Influences are often gained from surrounding environments, and for Charlie Saibel building upon these influences has been a natural instinct in his musical career. The ability to learn an instrument is something we all possess. The ambition and emotional desire to make music a sole priority and livelihood, however, requires a type of musicianship and genuine passion that is few and far between.
Growing up in Olympia, Saibel was committed to a lifestyle of music from an early age. His father Bernard played classic composers such as Rachmaninoff, Beethoven, Mozart, etc. “Back in those days, it was common to keep a piano in the house for everyone to learn a little,” Saibel says, but his father was on a different inspirational level. Beginning piano lessons were quickly launched by second grade, and Saibel’s musical journey truly expanded with the diverse selections of records kept in the house by his brother Bob and sister Katherine. “I have strong memories of those times,” Saibel says, and he expresses gratitude to his siblings for his introduction to rhythm and blues, jazz and rock n’ roll.
Those were formative times for Saibel, and they formulated his path toward his first band in high school, The Dilettantes, in 1967 when he learned to play the organ and master the many sounds of the keyboards. From that point on Saibel could be seen practicing his chops in jam bands at dances, country clubs and any other gig. “I was on my way to being a lounge musician,” Saibel remembers.
During the late 1960s and early 1970s Saibel went to Stanford on a football scholarship though sports could not beat his obvious passion for music. During his time in California, he was introduced to the touring aspect of the industry with his alternative rock band, traveling up and down the West Coast and as far away as Texas and Montana. Touring is a difficult lifestyle to be committed to, and Saibel soon said good-bye to the road and hung his hat in Portland, where the industry started to really open up for him.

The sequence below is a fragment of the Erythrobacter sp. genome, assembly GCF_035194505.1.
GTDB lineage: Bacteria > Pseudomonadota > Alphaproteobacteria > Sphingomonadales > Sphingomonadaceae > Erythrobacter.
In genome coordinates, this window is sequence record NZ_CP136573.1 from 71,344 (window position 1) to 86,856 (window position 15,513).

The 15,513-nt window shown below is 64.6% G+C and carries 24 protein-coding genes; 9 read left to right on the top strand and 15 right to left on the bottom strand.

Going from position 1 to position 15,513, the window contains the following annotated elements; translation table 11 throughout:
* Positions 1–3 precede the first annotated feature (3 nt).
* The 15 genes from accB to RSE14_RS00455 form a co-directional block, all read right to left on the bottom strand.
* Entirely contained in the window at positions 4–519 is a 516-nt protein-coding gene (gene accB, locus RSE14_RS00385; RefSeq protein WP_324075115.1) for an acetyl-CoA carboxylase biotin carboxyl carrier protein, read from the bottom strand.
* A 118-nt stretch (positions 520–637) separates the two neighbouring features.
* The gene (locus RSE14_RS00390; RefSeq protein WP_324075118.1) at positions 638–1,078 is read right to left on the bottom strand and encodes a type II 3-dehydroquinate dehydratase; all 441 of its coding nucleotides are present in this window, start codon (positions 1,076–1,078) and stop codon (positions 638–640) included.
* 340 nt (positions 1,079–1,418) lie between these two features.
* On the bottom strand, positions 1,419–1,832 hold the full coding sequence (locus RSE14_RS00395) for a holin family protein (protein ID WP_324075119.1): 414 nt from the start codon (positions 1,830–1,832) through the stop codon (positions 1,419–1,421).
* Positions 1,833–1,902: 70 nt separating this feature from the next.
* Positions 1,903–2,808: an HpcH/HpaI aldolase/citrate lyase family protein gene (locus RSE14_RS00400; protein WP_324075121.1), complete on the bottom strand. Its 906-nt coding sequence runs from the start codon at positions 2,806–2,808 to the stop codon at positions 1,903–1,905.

This was the beginning of the disco era. “Baby boomers were single, and liquor laws were not as serious,” Saibel recalls. The disco era can be a controversial topic in the history of the music industry. The technology and culture were advancing, and live rock bands were at risk of losing gigs because of disc jockeys playing records at the clubs. This was not a road block for Saibel, though; not only did he adapt to the disco times, he also grew from them, furthering his knowledge on keyboards while still maintaining his passion and drive for performing.
“The disco era was fun; everyone was lined up and grooving. It was a great time for keyboards and enhanced sounds,” Saibel explains. Each keyboard carried a unique sound, creating variety and expression in a very subjective way. This was a crucial development for music, and Saibel was able to experience the birth of it as performer resulting in his distinct and memorable rapport with the audience.
At the time Portland offered more opportunity for local bands than any other known city, so Saibel stayed until the work became uncertain and unpredictable with the economy. In 1980 Saibel moved back to Olympia, began working for Washington State and formed a life with his newly-wed wife Jill. For well over a decade Saibel was able to maintain a career strictly off of performing in various bands, an impressive feat to be a full-time professional musician.
Art can often be portrayed as a hobby or phase rather than a legitimate career path; Saibel broke the cycle of that convention for as long as he could. Though he had to rearrange the role of music in his life, it was still cherished and appreciated when he was able to practice with The Olympia Tentette and Lakewood Community Jazz Band. Olympia’s jazz scene was and still is sophisticated. Saibel’s experience with lounge music did not qualify him for automatic entry to its culture. “Syd Potter helped me gain acceptance as a jazz musician by including me in two big bands of which I was a member for over eight years,” Saibel gratefully states. Joe Baque, Pat Lee, Mark Rensel and Dick Metcalf were also predominate characters in Saibel’s reintegration into Olympia’s music scene.
Now semi-retired, Saibel still enjoys performing. He can be seen at Rhythm and Rye every third Sunday of the month. He also plays at the Olympia Farmers Market with special performances on Halloween eve and Christmas Eve. The Olympia community has been very supportive of his decision to maintain a primarily solo act. Charlie Saibel has released two CDs and is currently planning a third. Saibel’s connections have led him many places far and wide and provided him with endless opportunities in the music industry, no matter how small of a world it may present itself to be.